The basic suspension design – MacPherson struts up front with a multi-link rear – is also carried over from the GLA, and although it’s centred on comfort, the passive spring and damper rates have been increased on account of the battery. At 480kg, it alone weighs as much as an entire Caterham Seven and takes the EQA’s kerb weight to 2040kg.

Cars in Premium Plus specification, such as this one, then come equipped with two-mode adaptive suspension and 20in wheels, although owing to its winter tyres, this German-spec car rides on the standard 18in wheels. Range on the WLTP cycle is 263 miles. The similarly sized but £6000 less expensive Kia e-Niro claws 282 miles from its 64kWh battery, while the Model Y is expected to manage more than 300 miles and the top-ranking ID 3 Tour is claimed to deliver 336 miles, courtesy of its generous 77kWh capacity.

Mercedes says more EQA variants with greater driving range are on stream but gives no figures. Some of those derivatives will also gain an additional, potent electric motor on the rear axle – one that might, says Mercedes, even be favoured over its partner at the front when it comes to propulsive duties. It leaves the door open for something fruity at the top of the range. An AMG EQA, perhaps.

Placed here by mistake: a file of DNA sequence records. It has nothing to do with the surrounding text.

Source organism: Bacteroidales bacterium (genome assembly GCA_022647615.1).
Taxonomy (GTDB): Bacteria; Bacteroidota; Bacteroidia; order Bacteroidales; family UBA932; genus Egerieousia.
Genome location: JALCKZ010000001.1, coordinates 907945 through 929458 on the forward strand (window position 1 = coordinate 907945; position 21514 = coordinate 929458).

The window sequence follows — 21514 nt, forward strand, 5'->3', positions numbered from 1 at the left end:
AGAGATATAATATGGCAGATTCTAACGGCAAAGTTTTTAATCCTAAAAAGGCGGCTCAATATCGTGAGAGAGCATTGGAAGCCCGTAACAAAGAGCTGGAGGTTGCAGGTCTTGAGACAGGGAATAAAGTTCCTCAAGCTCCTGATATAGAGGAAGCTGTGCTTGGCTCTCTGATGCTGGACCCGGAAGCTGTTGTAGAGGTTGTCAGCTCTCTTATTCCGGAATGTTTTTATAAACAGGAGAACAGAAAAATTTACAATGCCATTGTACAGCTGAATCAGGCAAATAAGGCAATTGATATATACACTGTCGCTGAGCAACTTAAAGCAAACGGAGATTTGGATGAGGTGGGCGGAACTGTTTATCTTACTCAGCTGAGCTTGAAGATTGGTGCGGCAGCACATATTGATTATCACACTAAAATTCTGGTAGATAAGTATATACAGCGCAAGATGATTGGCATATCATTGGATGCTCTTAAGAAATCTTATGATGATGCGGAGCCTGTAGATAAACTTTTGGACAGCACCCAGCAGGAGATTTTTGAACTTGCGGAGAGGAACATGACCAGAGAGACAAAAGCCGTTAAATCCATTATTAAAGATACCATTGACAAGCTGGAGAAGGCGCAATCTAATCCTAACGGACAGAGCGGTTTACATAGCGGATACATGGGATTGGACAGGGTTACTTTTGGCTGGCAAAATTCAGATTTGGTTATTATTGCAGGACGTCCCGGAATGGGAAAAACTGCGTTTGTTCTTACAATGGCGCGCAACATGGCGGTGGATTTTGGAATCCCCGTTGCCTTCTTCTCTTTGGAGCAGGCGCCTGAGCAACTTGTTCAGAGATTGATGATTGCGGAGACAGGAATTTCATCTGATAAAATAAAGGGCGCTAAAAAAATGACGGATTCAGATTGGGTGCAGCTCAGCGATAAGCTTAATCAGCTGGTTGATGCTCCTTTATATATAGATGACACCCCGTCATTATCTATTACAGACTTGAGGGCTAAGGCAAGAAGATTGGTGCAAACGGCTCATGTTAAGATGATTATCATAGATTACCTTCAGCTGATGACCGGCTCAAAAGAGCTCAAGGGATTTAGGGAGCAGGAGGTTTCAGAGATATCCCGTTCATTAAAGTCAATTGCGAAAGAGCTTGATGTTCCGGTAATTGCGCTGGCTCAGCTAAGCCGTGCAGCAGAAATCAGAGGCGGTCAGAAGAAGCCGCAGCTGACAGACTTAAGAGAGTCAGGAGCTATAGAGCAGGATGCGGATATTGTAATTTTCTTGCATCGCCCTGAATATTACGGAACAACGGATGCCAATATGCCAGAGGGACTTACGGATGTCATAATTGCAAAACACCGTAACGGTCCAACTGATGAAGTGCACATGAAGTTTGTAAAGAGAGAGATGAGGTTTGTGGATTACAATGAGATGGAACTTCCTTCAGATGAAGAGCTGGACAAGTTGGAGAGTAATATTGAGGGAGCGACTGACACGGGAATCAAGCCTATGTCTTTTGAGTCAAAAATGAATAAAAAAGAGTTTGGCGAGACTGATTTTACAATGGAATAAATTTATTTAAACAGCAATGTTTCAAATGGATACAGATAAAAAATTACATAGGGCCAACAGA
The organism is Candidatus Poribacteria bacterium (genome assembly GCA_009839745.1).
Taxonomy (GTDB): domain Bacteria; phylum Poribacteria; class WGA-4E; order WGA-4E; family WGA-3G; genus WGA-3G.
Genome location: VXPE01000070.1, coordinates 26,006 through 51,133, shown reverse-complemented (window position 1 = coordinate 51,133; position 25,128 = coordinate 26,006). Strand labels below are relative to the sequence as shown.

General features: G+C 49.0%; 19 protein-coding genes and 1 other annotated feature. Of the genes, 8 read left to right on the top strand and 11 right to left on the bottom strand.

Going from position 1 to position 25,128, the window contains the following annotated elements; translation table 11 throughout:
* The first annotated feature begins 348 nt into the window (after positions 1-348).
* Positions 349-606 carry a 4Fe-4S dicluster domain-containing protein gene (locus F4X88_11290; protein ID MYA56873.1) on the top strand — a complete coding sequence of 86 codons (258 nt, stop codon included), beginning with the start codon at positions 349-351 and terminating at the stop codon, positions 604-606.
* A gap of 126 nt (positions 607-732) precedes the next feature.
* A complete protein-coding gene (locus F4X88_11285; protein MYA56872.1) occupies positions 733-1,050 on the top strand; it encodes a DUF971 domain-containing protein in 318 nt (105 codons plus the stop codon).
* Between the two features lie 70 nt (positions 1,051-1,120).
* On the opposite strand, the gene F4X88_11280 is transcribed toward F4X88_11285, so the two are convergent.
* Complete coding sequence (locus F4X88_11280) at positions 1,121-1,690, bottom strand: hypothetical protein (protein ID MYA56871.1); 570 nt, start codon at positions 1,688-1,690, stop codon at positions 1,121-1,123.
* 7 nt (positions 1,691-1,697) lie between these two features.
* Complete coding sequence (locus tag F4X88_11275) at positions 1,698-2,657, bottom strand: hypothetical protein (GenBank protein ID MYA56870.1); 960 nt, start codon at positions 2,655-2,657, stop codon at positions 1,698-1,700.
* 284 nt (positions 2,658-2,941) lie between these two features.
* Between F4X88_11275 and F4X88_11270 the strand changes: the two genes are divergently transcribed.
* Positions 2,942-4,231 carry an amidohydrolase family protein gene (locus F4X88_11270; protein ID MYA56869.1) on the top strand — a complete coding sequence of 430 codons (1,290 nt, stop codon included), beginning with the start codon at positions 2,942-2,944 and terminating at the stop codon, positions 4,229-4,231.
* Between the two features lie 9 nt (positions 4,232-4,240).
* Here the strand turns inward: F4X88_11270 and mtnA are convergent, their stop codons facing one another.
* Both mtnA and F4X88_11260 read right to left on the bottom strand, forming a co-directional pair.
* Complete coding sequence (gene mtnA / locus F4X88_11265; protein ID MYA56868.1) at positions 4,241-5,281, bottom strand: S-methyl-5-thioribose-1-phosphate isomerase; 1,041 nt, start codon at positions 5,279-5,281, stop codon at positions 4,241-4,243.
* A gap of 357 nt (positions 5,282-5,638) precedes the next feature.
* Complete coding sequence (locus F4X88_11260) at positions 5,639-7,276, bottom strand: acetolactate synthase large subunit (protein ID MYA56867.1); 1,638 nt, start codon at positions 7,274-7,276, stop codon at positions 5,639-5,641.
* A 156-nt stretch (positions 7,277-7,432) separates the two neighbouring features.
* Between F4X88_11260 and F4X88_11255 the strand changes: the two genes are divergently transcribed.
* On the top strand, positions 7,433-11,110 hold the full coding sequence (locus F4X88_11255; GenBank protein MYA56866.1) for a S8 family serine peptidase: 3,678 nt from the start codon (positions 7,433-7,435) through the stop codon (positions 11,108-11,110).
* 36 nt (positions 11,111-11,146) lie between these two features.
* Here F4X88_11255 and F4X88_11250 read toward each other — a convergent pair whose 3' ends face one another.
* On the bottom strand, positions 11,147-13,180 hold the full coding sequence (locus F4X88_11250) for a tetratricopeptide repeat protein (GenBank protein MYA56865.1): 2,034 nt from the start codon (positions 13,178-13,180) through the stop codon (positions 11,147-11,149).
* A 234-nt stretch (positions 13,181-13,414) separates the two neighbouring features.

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What's it like?

But let’s not get ahead of ourselves. How does the regular car fare? In truth, it’s a mixed bag. Positives include the driving position, which is sporting, despite the stratum of battery cells propping it up, and more serious in feel than you might expect, but very comfortable.

In general, if you like what Mercedes has done with the interiors of its small ICE models, you’ll like it in here because it’s identical. The broad MBUX displays are as crisp and EV-related graphics nicely executed. The touchpoints are mostly pleasant and the infotainment controls make those of the ID 3 feel as slick as an Etch A Sketch.